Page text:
Golden Beets

Generally In-season: July to September


Despite what the produce aisle at the supermarket might lead you to believe, not all beets are red. Beets come in a range of colours and sizes—from red, white and yellow to stunning candy cane-striped Chioggia beets. 

We’re particularly fond of the yellow beets here at Danbrie Farms! Nutritionally, the golden beet is quite similar to that of red beets. They have similar carbohydrates, fat and protein content and both are equally packed with potassium. But there are also some differences beyond basic nutrition. For starters, golden beets are sweeter in taste and less earthy in flavour. For those who do not like the taste of red beets, there’s a good chance that you may enjoy golden beets! 

The main nutritional difference between the red and yellow beets are the pigments. The pigments that give beets their rich colours is a type of antioxidant called betalains. There are two basic types of betalains: betacyanins and betaxanthins. In general terms, dark-coloured beets contain mostly betacyanins and yellow beets contain mostly betaxanthins. Despite a difference in structure, both betalains function as antioxidants and anti-inflammatory agents. Since both betalain pigments in beets are water-soluble we don’t recommend boiling them. Either eat raw, steam or bake beets whole to preserve as many nutrients as possible.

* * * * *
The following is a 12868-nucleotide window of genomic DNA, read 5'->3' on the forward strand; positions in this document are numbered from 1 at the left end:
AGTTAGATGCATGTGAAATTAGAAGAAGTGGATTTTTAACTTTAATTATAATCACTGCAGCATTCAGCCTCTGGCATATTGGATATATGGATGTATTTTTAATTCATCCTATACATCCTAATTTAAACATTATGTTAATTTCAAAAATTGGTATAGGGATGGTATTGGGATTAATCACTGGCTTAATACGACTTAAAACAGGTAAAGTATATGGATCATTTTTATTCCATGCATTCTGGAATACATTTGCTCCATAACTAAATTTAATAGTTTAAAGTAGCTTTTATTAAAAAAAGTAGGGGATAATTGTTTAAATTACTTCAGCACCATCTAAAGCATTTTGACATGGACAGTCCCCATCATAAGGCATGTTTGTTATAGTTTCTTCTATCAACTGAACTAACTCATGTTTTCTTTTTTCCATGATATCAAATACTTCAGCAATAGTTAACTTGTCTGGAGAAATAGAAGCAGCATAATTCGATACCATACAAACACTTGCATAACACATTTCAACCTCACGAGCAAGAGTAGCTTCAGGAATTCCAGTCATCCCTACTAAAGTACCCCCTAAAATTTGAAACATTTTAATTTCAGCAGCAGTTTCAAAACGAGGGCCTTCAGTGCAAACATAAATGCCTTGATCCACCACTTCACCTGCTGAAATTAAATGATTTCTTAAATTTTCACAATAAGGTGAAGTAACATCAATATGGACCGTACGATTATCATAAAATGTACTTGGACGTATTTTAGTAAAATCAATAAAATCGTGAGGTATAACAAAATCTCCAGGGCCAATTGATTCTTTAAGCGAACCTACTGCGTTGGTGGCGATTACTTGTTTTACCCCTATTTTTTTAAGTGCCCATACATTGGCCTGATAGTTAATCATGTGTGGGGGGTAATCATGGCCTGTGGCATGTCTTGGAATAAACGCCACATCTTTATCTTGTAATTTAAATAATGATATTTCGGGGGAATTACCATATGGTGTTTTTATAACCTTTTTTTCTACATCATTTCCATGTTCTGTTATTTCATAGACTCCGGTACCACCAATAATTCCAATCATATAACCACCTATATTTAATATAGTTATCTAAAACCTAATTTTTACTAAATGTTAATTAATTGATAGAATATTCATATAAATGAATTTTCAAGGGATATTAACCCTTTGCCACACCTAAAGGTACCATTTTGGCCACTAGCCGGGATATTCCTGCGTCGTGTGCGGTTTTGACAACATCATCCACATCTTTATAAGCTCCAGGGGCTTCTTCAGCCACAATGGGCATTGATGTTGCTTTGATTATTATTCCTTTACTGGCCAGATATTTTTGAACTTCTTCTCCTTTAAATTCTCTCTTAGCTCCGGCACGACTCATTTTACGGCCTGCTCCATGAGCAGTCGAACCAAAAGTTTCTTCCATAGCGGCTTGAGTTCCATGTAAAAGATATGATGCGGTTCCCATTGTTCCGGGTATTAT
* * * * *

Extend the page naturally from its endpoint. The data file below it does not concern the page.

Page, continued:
Beets boast an impressive nutritional profile. They are low in calories, yet high in valuable vitamins and minerals. In fact, they contain a bit of almost all the vitamins and minerals that you need, such as; vitamin C, vitamin A, beta-carotene, potassium, lycopene, flavonoids, and zeaxanthin. Beets also contain inorganic nitrates and pigments, both of which are plant compounds that have a number of health benefits. Nitrates have a blood pressure-lowering effect. This may lead to a reduced risk of heart attacks, heart failure and stroke. 

Thanks to its beautiful yellow colour, golden beets can brighten up any food dish and look marvellous in all kinds of salads. This humble root vegetable is a welcomed contributor to our plates as we try to eat the colours of the rainbow each day.

The beauty of the golden beets is that you can peel and chop them up before roasting without staining your hands like with red beets. They can be juiced, roasted, steamed, canned or pickled. 

Beet Greens

Don’t forget about the leafy greens! Beet greens are sweet, mild, and cook up into the silkiest, most tender greens you'll ever eat. And the stems? They're far more delicious than those of kale and collards.

They're also more nutritious. Beet greens are some of the most nutrient-rich greens around, containing more antioxidants and other phytonutrients than the bulbous roots themselves, so don’t let them go to waste!

They might even be better than kale! They’re much sweeter than kale, and the leaves cook up as silky as spinach. Plus, beet greens and stems get tender faster than kale.